Three years later, following a very narrow miss from Hurricane Dorian, I opened a copy of his SOMEWHERE IN THE STREAM (Blue Press Books, 2019). With this latest addition to the impressive and too often overlooked corpus of McNaughton's titles--now in fact time is the time for publication of a volume of his collected works--for some reason I felt a little less threatened by upheavals of physical-world conditions. Hurricanes seemingly indicative of negligent environmental stewardship, flaming tempests of political corruption, and suicidal addictions to war and hate fueling suicidal addictions to drugs and violence all took less of a toll on my personalized corner of the world. Maybe there was a reason for that.
A reader contemplating the title of this most recent volume of grace, wit, wisdom, and genius from someone often dubbed a poet's poet might suddenly ask: "Somewhere in the Stream" of what exactly? Potential answers--at least for those unfamiliar with McNaughton’s earlier works or unaware of his connections to genre-influencing poets like Ezra Pound, Charles Olson, Robert Duncan, and Diane di Prima--could turn out to be as ambiguous or obscure as they might precise and informative.
Since the poet is McNaughton, stream of individual consciousness gives us one good possibility. So does stream of collective memory, or of human comedies, absurdities, tragedies, antipoetic ironies, and language. It makes sense also to consider the stream of life, or existence, in general. How it manifests, flows, diverges, halts, dims, or glows to the rhythms of its own self-determining frequencies with seemingly little, if any, regard for human intentions constitutes a recurring observance, if not an actual theme, in many of the 51 poems contained in this collection.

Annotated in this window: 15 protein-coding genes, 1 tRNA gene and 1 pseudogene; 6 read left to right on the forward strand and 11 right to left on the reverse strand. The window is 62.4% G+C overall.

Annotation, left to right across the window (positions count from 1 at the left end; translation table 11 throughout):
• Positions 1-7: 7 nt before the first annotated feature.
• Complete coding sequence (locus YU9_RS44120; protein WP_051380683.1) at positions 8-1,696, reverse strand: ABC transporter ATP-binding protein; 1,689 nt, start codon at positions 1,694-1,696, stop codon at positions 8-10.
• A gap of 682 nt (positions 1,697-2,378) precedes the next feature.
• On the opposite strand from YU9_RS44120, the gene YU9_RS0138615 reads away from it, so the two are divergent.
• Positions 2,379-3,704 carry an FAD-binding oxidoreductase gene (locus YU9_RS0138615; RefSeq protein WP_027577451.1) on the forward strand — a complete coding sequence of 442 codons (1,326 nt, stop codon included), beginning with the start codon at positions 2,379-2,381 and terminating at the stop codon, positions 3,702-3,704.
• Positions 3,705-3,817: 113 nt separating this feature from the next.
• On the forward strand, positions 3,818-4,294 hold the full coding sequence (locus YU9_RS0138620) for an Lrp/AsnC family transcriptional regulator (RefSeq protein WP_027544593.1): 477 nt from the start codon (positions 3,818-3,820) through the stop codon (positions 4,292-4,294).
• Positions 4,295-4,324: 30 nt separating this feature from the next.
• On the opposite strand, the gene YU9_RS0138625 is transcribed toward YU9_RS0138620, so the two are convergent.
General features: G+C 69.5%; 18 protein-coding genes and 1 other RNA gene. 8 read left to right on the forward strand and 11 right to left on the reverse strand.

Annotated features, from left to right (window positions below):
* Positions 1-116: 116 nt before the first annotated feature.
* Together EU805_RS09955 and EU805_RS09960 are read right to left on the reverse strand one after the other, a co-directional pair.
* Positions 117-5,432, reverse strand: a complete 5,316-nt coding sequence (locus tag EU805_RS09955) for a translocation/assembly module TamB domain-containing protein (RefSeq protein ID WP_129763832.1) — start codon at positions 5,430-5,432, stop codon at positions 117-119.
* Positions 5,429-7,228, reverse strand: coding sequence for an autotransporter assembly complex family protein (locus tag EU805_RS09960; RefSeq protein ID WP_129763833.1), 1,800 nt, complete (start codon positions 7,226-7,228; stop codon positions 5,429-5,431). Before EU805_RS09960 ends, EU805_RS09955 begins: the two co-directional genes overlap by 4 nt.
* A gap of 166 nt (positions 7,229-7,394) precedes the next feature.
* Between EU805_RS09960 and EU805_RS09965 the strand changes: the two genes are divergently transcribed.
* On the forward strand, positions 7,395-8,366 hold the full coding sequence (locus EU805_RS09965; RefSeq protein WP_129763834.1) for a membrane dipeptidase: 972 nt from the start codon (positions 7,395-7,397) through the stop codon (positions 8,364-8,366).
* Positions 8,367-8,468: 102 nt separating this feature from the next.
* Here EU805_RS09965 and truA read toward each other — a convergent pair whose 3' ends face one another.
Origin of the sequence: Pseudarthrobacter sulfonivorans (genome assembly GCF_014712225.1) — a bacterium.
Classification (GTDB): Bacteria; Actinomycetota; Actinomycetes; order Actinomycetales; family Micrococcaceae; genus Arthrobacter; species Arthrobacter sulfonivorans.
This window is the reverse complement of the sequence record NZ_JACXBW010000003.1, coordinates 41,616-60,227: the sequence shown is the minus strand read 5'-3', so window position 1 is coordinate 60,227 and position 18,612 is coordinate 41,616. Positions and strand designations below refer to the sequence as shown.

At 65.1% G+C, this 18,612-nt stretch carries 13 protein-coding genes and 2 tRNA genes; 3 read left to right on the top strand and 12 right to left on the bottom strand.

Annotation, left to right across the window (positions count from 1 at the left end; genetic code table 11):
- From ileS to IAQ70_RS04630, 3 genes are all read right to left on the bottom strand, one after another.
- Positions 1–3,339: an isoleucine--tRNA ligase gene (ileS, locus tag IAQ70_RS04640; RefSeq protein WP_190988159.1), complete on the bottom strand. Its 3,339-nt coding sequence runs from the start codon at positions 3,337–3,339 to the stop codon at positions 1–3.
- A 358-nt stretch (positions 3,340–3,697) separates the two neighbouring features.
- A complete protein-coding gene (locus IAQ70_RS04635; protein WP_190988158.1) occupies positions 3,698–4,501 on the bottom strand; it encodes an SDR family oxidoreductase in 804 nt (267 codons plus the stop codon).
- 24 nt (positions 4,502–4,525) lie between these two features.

So why does any of this matter? Because McNaughton's sensibility is one which surfs brilliantly through history, layered philosophical concepts, and rhythms of multiple languages with startling ease to collect observations well worth the attention of Gen-Z, Millennials, Baby Boomers, and Traditionals alike. Tagging along gives the feeling at times of accompanying an interdimensional space explorer seeking confirmations of intelligence and civilizations outside boundaries of known planetary systems. Or popular literary conventions. As such, his poemized captain's log (if you will) documents the many strange contradictions of what it means to be human.
Read the short title poem at the volume's beginning and you are immersed instantly in a sense of intimate familiarity:
Always an empty space out
Here, space in the physical (on the page) sense appears to underscore prominence in the emotional sense. A thorough embrace of human intimacy, romantic and otherwise, unimpeded by space or time, is one of the great gifts of McNaughton's poetry--and also one of its respectable challenges. On a planet home to billions where so many still find themselves condemned to a strangling sense of alienation, the poem lets readers share in the luxurious comfort of knowing a place exists where one is always expected and always welcome. It allows the narrator to become anchored in affirmations of community tinted with soul-sustaining beauty.